Nicolas Maduro Expels Three US Diplomats from Venezuela for Alleged Conspiracy

by Ewan Robertson

Venezuelan president Nicolas Maduro today ordered the expulsion of a top US diplomat and two other embassy officials for alleged Venezuelan president Nicolas Maduro today ordered the expulsion of a top US diplomat and two other embassy officials for alleged conspiracy with the opposition. (AVN)

Mérida, 30th September 2013 – Venezuelan President Nicolas Maduro today ordered the expulsion of a top US diplomat and two other embassy officials from Venezuela for alleged conspiracy with the opposition.

“Get out of Venezuela. Yankee go home. Enough of abuses against the dignity of a homeland that wants peace,” said Maduro during a televised political event this afternoon.

The US officials named were chargé d'affaires Kelly Keiderling, and two other embassy employees, Elizabeth Hunderland and David Mutt. They have 48 hours to leave the country.

President Maduro accused these officials of “meeting with the extreme Venezuela right to finance actions to sabotage the electricity system and the Venezuelan economy”.

“We’ve been monitoring some officials of the American embassy in Caracas…I have the proof [of conspiracy] in my hands,” he added.

Maduro has repeatedly referred to blackouts and relative shortages of some food products this year as an opposition attempt to “sabotage” the Venezuelan economy and destabilise the country.

The Venezuelan president added today that he “doesn’t care” what the response from Barack Obama’s administration would be, declaring, “We’re not going to allow an imperial government to come and bring money to stop companies operating, [and] to take out the electricity to shut Venezuela down”.

“Señores gringos, imperialists, you have before you men and women of dignity that…will never kneel before your interests and we’re not afraid of you. We’ll confront you on all levels, the political, the diplomatic,” Maduro added.

The U.S. State Department responded to the declarations by stating that it has not yet received official notification of the decision to expel the diplomats. The statement added that the U.S. "completely rejects" the Venezuelan government's accusation of its officials participating in the alleged conspiracy plans.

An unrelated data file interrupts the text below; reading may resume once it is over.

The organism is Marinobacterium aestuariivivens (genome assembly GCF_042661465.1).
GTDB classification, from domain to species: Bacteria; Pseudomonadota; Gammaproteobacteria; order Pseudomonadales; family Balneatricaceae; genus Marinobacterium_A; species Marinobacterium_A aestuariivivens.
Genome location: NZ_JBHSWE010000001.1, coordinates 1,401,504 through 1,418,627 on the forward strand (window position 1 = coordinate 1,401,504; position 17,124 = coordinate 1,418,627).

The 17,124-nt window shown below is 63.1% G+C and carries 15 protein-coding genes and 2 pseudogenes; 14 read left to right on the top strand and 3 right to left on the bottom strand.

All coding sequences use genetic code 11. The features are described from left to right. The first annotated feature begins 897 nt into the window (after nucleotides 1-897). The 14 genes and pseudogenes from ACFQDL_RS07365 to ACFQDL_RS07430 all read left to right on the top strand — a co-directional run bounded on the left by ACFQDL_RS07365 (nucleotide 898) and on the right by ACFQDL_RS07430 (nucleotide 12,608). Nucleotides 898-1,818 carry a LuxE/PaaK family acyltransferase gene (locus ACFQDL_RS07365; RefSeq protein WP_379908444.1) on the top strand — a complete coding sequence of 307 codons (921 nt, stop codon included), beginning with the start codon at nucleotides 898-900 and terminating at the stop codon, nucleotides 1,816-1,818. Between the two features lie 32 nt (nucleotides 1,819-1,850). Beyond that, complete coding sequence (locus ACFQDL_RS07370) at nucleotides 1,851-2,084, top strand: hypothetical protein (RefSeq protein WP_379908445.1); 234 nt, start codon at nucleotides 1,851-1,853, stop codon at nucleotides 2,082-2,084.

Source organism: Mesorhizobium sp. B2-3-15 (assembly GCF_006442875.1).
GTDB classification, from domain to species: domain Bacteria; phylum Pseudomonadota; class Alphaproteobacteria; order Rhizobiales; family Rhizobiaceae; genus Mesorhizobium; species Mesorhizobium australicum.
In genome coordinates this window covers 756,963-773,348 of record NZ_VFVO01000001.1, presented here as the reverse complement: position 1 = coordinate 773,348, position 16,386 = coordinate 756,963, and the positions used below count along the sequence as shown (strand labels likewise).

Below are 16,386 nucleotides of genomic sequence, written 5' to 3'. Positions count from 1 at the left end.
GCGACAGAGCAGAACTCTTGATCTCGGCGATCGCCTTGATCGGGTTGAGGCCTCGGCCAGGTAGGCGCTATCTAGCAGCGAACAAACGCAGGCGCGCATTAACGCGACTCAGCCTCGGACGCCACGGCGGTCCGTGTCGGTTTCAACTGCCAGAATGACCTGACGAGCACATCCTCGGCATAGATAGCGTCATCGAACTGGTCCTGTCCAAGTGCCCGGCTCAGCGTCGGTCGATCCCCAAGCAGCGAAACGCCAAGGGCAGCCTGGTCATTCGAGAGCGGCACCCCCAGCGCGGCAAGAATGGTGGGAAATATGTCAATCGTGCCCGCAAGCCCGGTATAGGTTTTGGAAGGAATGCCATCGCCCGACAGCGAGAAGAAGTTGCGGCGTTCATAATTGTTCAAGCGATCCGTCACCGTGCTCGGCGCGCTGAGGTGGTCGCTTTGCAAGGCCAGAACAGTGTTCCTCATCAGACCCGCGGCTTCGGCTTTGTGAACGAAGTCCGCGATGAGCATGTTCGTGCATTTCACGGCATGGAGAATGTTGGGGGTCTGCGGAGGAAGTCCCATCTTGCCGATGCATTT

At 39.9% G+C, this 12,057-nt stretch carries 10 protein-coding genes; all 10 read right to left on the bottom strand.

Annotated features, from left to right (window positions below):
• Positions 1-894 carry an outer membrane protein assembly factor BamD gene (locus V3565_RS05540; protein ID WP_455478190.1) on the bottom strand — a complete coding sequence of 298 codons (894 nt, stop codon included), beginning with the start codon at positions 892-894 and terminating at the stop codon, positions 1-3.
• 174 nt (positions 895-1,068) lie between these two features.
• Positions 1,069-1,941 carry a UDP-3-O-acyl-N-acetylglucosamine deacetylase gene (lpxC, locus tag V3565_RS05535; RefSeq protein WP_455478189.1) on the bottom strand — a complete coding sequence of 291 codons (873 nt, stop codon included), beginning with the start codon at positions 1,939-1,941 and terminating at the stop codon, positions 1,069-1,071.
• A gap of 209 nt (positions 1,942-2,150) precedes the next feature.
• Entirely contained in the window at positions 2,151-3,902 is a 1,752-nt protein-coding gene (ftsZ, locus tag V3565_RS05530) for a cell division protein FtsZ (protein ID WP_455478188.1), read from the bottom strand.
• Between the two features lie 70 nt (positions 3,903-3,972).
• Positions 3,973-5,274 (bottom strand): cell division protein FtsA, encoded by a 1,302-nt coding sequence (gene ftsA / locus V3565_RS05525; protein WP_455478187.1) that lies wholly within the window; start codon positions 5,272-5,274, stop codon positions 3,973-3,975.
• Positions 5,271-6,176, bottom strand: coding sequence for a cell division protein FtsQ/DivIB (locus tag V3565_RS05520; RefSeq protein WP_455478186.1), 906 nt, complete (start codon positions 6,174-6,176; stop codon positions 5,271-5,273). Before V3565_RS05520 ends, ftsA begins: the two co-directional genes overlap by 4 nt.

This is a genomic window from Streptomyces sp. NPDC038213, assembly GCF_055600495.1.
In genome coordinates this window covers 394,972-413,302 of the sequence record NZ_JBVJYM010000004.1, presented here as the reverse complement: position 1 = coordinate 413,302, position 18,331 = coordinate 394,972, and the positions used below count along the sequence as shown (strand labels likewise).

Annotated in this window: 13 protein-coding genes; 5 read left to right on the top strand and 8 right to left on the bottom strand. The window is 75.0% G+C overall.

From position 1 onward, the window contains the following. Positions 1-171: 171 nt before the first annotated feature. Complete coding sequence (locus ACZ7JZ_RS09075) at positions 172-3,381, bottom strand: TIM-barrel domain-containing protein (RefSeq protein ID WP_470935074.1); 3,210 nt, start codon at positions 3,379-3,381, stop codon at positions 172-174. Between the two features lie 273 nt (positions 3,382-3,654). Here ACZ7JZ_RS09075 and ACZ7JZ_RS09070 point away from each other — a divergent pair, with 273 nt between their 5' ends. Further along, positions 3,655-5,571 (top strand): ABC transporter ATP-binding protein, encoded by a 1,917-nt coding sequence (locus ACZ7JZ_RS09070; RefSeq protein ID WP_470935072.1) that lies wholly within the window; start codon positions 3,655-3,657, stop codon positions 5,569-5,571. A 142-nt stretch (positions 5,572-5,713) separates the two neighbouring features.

Venezuela – US relations have remained cold since the administration of late President Hugo Chavez, who accused the US of supporting a short-lived coup attempt against his government in 2002.

The two countries have not had an exchange of ambassadors since 2010. Attempts to improve relations this year were cut off by Maduro after the US’s new ambassador to the United Nations made comments about Venezuela that were regarded by Venezuelan officials as “unacceptable and unfounded”.

Venezuela blasts US at UN General Assembly

Last Friday, Venezuelan foreign minister Elias Jaua addressed the United Nations General Assembly in New York, where he criticised the US and its allies as “hawks of war” who had “hijacked” the UN Security Council.

Jaua said that when UN member states stand against interventionist actions of the US and its followers, these states “simply bang on the table and do whatever they want, which is exactly what will happen when they later declare bombings on Syria”.

“We’re here to report a kidnapping” added the Venezuelan official, claiming that the US had “kidnapped” the UN. He went on to repeat arguments made by Bolivian president Evo Morales, that the UN headquarters should be moved to a location where “all nations would be respected”.

Foreign Minister Jaua referred specifically to accusations that the US had tried to impede members of the Venezuelan delegation from attending the UN General Assembly meeting by not granting them US entry visas.

He added that President Maduro had been unable to attend the gathering due to “a whole range of delays, obstacles and lack of guarantees imposed by the government of the United States” in “flagrant violation” of diplomatic obligations.

Last Wednesday Maduro cancelled his planned visit to the UN General Assembly, ostensibly due to fears for his personal safety after receiving information of alleged “crazy” plots involving ex-US officials Otto Reich and Roger Noriega.

US government spokespersons have denied placing obstacles or refusing to grant entry visas to the Venezuelan delegation’s UNGA attendance.

However, an unnamed Obama administration official told Bloomberg news that a possible concern of the Maduro delegation was that the Venezuelan president’s plane, which was on loan from Cuba, may have been seized in New York due to the rules of the US government’s decades-long embargo on Cuban government assets.

Maduro’s own presidential plane had suffered a mechanical problem after undergoing maintenance for five months at Airbus SAS in France. The Venezuelan government is considering legal action against the aviation company on the issue.

Further, the US and Venezuela had already fallen out last Thursday 19 September when Washington allegedly prohibited Maduro’s presidential plane from passing over Puerto Rico en route to a state visit in China. The incident provoked hurried diplomatic talks to allow the presidential flight to continue its planned route.

Coupled with Brazilian president Dilma Rousseff’s anger over US spying of her government and the refusal of permission for Bolivian president Evo Morales’ presidential flight to pass through European air space in July, recent US actions toward Venezuela have caused some concern in Latin American diplomatic circles over respect for the region’s governments from Washington and its allies.
Reprinted from